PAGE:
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Franklin Divorce Attorney > Franklin Conservatorship & Guardianship Attorney

Franklin Conservatorship & Guardianship Attorney

Tennessee law respects the rights of individuals to make their own decisions and care for themselves, even if they don’t always make the best decisions. At the same time, the state recognizes there are instances when individuals are not capable of caring for themselves or making decisions without jeopardizing their health or safety. In these situations, Tennessee courts can create conservatorships by appointing a responsible adult to look after the individual and assist them in decision making for a better quality of life.

The Franklin conservatorship & guardianship attorneys at Fort, Holloway, & Rogers advise and represent conservators, conservatees and families through the process of establishing conservatorships and guardianships consistent with Tennessee law. Call our office to discuss whether a conservatorship is the right fit for your unique needs.

Conservatorship of Adults

People sometimes confuse the terms “guardianship” and “conservatorship,” but the two words are not interchangeable. In Tennessee, guardianship refers to the legal authority over minor children regardless of the presence of a disability, while conservatorship refers to the authority over adults with limited capacity to care for themselves or make responsible decisions regarding their finances or physical health.

Once a child with intellectual or developmental disabilities reaches adulthood, they may need a conservator to help them manage their money and make decisions regarding schooling, employment, housing, and all facets of daily life. An adult without disabilities could also suffer an injury that creates cognitive impairments and necessitates a conservatorship.

Conservators are appointed by the court, and the court has the final say and authority over the individual. When assigning a conservatorship, the court will structure it in as limited a way as possible, reserving for the individual as much autonomy as is reasonable. Conservatorships can be full or limited, and they can cover the person or the estate, or both, depending on needs.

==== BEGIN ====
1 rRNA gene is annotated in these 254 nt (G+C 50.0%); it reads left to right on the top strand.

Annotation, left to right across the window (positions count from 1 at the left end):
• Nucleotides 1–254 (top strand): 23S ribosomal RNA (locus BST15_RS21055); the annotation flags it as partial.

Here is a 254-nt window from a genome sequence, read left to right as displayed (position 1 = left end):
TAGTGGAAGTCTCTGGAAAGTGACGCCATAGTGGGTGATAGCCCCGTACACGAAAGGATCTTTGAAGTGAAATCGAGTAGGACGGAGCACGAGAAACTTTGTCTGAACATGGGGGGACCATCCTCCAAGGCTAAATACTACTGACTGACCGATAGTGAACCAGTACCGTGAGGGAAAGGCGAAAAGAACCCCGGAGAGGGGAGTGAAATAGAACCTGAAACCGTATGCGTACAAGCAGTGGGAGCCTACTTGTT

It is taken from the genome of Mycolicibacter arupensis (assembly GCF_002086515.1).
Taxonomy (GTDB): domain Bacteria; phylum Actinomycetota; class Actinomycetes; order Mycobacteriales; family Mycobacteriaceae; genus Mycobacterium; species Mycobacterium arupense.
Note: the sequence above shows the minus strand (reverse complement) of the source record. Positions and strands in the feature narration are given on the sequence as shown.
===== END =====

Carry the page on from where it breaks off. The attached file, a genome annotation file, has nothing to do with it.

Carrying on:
The process for establishing a conservatorship starts with filing a petition in court. After an investigation regarding the need for a conservatorship, the court will hold a hearing on the matter. If granted, the court will issue a letter of conservatorship conferring authority in the conservator. The conservator must report regularly to the court, and if the person moves to another county, the conservatorship would need to be transferred to that county (and court) as well.

The individual subject to conservatorship is entitled to legal representation at all stages of the conservatorship proceeding. The Franklin conservatorship attorneys at Fort, Holloway, & Rogers advise and represent proposed conservators and conservatees in the process, including providing advice on alternatives to conservatorships such as joint bank accounts, powers of attorney, or supported decision making. As experienced estate planning attorneys, we can also help with the creation of special needs trusts that can accomplish some of the financial protection purposes of a conservatorship. Finally, our experienced courtroom litigators can also help if litigation arises surrounding the conduct of the conservator as a fiduciary, including proceedings to remove and replace the conservator or terminate the conservatorship.

Guardianship of Minor Children

Parents are the legal guardians of their children. This means that parents have the rights and responsibilities to care for their children and make decisions regarding all aspects of their upbringing and well-being. If the parents die or otherwise become unable to serve as guardians for their children, the court will appoint another individual to be the guardian. By designating a guardian ahead of time in your will, the court will likely respect your wishes and appoint the person you nominate to look after your kids.

Honest Advice & Professional Assistance With Conservatorship in Franklin, Tennessee

To discuss a conservatorship in Williamson County, or for help establishing, modifying or terminating a conservatorship or guardianship, call Fort, Holloway, & Rogers at 615-791-7575 to share your concerns with a skilled and knowledgeable Franklin conservatorship attorney.

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